Egypt's main opposition coalition has rejected President Morsi's call for dialogue unless their conditions are met. The opposition's response comes one day after Morsi declared a state of emergency in three cities.
Egypt's main opposition group on Monday rejected talks with President Mohammed Morsi as the country plunged deeper into crisis following days of deadly rioting.
Leading dissident leader Mohammed ElBaradei made the announcement with other top figures in the National Salvation Front, a group of several mainly liberal and leftist movements.
"We will not participate in dialogue that is empty of content," ElBaradei told reporters after a meeting of the National Salvation Front.
The announcement comes one day after President Mohammed Morsi declared a state of emergency in three Egyptian cities in response to recent violence.
In a televised address Sunday evening, Morsi declared a state of emergency in Port Said, Suez and Ismailia. The three cities will have a curfew imposed "for 30 days starting at midnight (2200 GMT Sunday)" the president said.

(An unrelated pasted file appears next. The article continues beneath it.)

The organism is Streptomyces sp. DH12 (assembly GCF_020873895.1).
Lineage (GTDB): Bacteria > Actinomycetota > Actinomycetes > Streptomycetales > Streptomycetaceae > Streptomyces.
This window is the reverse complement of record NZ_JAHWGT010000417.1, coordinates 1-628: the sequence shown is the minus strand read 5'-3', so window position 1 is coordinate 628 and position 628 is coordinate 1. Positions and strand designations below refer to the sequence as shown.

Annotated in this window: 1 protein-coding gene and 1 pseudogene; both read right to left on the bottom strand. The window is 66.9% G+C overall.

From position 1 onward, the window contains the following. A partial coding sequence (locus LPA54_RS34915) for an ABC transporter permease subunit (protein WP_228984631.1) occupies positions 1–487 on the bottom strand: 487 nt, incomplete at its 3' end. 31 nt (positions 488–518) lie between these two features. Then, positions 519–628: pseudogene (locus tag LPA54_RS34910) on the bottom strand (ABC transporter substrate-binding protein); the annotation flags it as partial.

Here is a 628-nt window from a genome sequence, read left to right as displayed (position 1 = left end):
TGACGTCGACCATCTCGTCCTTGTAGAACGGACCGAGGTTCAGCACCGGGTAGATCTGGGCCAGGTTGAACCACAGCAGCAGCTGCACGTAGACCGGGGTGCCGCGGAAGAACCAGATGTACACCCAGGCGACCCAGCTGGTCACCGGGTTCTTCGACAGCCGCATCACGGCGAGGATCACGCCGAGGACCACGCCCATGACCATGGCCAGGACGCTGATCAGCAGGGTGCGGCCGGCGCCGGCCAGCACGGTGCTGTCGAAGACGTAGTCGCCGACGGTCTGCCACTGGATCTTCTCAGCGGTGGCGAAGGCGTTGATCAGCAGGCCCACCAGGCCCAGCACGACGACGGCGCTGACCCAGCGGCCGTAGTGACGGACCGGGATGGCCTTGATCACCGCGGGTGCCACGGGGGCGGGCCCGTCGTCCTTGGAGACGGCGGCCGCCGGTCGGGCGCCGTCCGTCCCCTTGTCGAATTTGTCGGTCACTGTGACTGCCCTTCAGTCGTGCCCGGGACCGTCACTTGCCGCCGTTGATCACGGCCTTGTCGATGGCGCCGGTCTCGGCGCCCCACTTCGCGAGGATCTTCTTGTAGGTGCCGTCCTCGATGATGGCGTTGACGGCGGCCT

"I find the nation facing dangers, I will have to take stricter measures. This is my duty," said Morsi.
In an attempt to curb the violence, Egypt's Cabinet on Monday approved a draft law that would allow the president to deploy the army "to participate with the police in preserving security and protecting vital establishments."
The law must now be ratified by the Islamist-dominated upper house of parliament, but would not apply until after the next legislative elections, state news agency MENA said.
Meanwhile, a bystander was shot and killed Monday as demonstrators threw rocks at each other near Tahrir Square in Cairo. Police had also fired volleys of tear gas to disperse the crowds.
Unrest in Port Said
At least six people were killed in Port Said on Sunday when crowds gathered for the funerals of Saturday's dead, with many chanting against Morsi.
On Saturday, 31 people were killed and hundreds injured in Port Said when policeman clashed with protesters demonstrating against a Cairo court ruling which sentenced 21 people to death for their roles in the violence last year at Port Said Stadium.
In February 2012, 74 people were killed during clashes at a game between the local football club al-Masry and the Cairo club al-Ahly, whose fans played a key role in the protests that ousted Mubarak two years ago.
The week's deadly unrest was originally sparked by protests marking the second anniversary of the anti-Mubarak revolt, which turned violent.
hc/mkg (Reuters, AFP, AP, dpa)
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